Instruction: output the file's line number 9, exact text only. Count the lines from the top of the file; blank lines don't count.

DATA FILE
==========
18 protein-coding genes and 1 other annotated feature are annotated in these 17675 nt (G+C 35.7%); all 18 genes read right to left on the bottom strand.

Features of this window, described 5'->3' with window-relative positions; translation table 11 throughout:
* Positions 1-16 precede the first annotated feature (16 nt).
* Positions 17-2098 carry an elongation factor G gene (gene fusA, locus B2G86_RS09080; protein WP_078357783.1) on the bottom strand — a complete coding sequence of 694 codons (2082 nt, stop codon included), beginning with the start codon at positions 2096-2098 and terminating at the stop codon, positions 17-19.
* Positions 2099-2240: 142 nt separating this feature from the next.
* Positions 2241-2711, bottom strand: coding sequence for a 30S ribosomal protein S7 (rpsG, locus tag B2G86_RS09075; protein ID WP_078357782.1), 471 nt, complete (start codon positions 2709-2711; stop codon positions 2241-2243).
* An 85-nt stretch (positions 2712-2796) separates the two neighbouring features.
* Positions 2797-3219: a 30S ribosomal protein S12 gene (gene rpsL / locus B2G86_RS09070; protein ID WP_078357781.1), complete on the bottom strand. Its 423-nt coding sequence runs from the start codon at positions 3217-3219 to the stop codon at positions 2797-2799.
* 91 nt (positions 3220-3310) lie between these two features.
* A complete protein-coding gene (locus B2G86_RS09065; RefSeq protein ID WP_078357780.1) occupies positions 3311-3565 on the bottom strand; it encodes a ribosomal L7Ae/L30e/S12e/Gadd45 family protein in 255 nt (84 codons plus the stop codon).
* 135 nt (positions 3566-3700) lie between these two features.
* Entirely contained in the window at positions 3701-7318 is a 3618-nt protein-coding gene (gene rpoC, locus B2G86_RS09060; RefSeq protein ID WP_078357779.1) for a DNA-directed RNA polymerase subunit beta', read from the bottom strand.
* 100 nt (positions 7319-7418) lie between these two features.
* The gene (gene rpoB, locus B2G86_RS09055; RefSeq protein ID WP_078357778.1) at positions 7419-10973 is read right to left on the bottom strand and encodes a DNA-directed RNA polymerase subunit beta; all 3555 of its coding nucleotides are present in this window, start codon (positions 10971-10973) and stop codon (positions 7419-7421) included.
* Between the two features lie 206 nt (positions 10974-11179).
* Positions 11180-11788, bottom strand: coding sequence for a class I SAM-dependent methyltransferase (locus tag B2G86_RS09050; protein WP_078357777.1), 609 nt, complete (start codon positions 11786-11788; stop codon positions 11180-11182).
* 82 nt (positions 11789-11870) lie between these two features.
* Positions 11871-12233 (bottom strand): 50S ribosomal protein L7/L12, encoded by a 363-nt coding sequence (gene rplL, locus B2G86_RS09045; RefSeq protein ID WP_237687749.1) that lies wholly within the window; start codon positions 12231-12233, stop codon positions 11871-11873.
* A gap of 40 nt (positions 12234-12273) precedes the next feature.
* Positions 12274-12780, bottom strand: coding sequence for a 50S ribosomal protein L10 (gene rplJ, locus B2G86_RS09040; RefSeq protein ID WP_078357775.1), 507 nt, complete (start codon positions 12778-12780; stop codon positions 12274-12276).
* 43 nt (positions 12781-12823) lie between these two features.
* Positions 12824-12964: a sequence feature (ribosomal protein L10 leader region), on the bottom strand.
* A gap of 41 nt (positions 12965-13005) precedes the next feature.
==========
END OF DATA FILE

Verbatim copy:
* 91 nt (positions 3220-3310) lie between these two features.